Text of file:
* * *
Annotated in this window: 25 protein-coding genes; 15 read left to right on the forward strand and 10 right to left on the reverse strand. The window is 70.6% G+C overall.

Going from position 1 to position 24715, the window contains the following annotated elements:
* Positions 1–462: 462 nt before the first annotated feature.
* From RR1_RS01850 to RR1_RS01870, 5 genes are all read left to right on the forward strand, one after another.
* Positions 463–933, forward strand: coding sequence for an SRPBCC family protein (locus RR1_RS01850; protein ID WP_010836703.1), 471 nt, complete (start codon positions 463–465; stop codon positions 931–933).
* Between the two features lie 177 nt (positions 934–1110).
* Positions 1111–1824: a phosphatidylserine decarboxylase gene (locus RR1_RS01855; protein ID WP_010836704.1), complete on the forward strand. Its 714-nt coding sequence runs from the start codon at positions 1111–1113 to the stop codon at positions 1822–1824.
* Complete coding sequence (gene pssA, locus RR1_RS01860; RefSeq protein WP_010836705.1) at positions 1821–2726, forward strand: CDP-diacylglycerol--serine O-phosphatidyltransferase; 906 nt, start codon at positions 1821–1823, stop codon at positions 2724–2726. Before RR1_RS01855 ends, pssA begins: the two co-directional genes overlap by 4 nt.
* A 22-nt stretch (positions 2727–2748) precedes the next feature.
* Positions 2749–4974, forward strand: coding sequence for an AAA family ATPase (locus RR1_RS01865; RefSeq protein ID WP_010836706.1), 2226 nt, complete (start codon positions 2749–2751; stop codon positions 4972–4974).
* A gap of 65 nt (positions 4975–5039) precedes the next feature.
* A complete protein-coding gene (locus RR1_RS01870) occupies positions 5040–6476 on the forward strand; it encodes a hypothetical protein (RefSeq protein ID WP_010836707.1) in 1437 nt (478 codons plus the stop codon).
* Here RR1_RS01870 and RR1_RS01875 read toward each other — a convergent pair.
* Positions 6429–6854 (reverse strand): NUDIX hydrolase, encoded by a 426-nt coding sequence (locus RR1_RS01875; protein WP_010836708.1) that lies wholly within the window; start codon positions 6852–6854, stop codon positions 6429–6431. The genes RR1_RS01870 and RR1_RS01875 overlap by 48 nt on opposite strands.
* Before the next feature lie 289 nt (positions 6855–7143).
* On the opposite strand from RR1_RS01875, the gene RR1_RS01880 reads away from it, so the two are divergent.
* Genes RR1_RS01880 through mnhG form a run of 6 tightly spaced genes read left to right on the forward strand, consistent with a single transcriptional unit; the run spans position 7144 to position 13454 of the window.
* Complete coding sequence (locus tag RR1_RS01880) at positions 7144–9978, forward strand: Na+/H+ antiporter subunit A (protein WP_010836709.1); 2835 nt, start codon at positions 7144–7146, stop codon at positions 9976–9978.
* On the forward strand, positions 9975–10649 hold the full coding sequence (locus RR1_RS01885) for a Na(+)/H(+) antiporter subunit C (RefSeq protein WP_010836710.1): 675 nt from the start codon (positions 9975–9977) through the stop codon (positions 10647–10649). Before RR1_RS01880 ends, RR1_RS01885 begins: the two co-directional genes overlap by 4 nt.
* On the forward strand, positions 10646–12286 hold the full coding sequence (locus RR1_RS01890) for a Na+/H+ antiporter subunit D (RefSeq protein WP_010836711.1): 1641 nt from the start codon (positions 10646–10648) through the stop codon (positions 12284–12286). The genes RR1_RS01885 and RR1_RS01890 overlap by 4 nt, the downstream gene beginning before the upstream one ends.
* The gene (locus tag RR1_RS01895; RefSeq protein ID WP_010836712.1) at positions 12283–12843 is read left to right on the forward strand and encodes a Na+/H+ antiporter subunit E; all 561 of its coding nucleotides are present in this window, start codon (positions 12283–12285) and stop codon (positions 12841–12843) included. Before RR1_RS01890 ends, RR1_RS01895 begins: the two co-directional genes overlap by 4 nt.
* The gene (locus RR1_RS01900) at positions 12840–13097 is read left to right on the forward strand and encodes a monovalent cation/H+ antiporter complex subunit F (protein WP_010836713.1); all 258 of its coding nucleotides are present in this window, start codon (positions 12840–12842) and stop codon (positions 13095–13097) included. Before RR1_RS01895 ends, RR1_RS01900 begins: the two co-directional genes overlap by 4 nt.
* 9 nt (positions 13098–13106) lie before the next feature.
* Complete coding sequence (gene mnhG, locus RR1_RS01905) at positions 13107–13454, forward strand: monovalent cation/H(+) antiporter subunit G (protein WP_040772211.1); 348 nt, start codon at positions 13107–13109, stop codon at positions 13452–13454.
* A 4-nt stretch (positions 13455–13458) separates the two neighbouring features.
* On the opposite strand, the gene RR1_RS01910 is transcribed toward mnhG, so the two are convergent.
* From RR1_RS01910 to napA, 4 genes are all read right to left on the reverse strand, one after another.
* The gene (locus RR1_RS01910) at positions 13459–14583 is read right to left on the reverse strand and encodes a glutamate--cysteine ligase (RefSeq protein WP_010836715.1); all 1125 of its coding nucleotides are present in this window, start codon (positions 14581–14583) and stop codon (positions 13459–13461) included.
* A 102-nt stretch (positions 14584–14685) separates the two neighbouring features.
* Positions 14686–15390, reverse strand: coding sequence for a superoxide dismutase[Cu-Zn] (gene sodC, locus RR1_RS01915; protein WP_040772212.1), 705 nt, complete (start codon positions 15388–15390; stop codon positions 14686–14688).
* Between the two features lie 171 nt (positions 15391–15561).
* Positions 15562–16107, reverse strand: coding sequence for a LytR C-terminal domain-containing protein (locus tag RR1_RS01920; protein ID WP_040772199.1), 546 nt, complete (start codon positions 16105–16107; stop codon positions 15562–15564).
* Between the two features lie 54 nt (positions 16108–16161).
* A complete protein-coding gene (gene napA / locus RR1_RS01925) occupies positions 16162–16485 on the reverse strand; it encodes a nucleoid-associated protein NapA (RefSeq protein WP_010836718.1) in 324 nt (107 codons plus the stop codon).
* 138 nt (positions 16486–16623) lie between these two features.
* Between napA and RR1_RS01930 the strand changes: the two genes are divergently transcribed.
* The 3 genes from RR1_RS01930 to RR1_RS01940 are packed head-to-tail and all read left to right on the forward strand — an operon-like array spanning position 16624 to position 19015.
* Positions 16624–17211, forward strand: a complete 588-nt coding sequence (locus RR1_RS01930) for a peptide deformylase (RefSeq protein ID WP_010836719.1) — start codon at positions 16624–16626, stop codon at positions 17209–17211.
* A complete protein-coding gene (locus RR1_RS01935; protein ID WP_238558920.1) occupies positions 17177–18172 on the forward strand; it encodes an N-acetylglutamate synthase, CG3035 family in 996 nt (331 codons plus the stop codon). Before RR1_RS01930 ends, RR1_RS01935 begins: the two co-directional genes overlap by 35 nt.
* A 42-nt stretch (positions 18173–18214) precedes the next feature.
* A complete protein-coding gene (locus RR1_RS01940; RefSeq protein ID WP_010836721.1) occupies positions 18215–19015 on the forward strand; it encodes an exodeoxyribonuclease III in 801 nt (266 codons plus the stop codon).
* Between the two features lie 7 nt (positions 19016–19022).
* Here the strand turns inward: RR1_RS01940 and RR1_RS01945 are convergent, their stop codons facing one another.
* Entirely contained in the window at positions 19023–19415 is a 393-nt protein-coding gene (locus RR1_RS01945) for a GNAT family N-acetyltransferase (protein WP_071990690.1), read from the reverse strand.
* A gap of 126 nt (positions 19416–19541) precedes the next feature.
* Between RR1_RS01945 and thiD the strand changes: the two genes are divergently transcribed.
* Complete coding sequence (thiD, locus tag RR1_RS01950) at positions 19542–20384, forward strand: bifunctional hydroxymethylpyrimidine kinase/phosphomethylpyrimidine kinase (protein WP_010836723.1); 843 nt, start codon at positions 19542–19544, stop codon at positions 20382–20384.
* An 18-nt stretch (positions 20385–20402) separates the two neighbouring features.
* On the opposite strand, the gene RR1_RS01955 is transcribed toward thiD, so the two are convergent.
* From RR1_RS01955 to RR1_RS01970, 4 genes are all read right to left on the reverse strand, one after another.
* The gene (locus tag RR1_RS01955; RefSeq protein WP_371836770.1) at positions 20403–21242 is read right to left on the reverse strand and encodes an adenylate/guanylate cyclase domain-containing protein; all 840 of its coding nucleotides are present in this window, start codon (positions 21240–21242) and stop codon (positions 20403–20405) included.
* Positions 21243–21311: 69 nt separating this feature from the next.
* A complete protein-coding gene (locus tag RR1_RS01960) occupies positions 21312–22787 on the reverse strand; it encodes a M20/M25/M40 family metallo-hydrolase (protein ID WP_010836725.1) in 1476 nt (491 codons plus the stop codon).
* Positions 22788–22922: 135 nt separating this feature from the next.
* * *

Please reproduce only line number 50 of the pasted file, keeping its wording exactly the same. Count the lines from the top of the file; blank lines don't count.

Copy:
* From RR1_RS01955 to RR1_RS01970, 4 genes are all read right to left on the reverse strand, one after another.